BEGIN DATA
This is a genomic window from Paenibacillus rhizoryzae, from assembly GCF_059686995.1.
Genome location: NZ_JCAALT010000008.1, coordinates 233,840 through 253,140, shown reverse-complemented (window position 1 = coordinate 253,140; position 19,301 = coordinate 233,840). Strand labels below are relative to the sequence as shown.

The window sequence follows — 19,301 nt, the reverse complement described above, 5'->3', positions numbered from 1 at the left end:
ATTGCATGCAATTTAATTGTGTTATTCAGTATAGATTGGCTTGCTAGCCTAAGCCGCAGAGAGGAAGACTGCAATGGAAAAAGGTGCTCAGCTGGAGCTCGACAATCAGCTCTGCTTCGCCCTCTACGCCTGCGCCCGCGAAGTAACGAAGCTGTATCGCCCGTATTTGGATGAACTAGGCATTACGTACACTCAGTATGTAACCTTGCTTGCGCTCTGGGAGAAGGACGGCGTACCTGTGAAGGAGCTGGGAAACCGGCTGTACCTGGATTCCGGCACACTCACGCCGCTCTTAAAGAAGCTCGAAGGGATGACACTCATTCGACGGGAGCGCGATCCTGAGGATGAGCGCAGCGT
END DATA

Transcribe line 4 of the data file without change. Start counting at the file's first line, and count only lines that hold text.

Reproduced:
ATTGCATGCAATTTAATTGTGTTATTCAGTATAGATTGGCTTGCTAGCCTAAGCCGCAGAGAGGAAGACTGCAATGGAAAAAGGTGCTCAGCTGGAGCTCGACAATCAGCTCTGCTTCGCCCTCTACGCCTGCGCCCGCGAAGTAACGAAGCTGTATCGCCCGTATTTGGATGAACTAGGCATTACGTACACTCAGTATGTAACCTTGCTTGCGCTCTGGGAGAAGGACGGCGTACCTGTGAAGGAGCTGGGAAACCGGCTGTACCTGGATTCCGGCACACTCACGCCGCTCTTAAAGAAGCTCGAAGGGATGACACTCATTCGACGGGAGCGCGATCCTGAGGATGAGCGCAGCGT